Daphne Oram studied the piano, organ, and music composition as a child. She was offered a place at the Royal College of Music in 1942 but declined it to work at the BBC as a Junior Sound Engineer and Music Balancer. She was promoted to Studio Manager by the early 1950s.
She became fascinated with the development of electronic music and musique concrete in Europe, and with Desmond Briscoe produced electronic sounds and scores for the Drama Department. They began a campaign to persuade the BBC to create an electronic music department, leading to the creation of the BBC Radiophonic Workshop on 1 April 1958. Oram was its first Studio Manager, however, she resigned after just one year.
Oram set up her own electronic music studio at her home – a converted oast house in Kent called Tower Folly. She was the first woman to have her own independent electronic studio. It was there that she produced sounds and music for a wide range of media and performances. As well as her commercial work, Oram created the experimental Oramics Machine. In 1962 she received £3,550 from the Gulbenkian Foundation, and another £1,000 in 1965, to develop the system which took drawings on 35mm film and glass slides, which would be converted into sound. Despite the investment, the system was never entirely successful.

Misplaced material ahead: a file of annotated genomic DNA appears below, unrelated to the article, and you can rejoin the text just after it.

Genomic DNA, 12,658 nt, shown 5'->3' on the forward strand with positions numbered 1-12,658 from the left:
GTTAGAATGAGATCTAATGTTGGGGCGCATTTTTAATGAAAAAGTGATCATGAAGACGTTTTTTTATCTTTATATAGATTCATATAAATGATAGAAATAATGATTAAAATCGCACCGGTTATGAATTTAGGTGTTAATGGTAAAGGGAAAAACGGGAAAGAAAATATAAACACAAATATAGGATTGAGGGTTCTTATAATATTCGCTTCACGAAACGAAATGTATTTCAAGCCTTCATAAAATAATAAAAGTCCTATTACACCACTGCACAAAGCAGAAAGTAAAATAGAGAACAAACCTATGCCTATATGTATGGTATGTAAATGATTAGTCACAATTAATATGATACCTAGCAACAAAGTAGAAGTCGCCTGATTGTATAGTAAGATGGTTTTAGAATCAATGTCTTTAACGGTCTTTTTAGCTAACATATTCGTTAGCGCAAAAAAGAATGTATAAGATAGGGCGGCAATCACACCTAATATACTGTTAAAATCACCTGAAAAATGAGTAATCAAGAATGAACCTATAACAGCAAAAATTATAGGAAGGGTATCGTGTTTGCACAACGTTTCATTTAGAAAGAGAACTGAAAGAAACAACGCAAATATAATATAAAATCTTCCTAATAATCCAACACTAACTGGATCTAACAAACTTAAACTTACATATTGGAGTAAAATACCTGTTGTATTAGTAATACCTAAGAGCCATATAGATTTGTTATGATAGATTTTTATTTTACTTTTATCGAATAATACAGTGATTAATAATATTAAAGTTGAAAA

As well as lecturing and writing on electronic sound and music, Oram embraced the computer revolution of the 1980s. She tried to develop a software version of the Oramics System for the Acorn Archimedes computer with a grant from the Ralph Vaughn Williams Trust. A series of strokes in the mid-1990s meant Oram had to stop working and eventually move into a nursing home, before her death in 2003.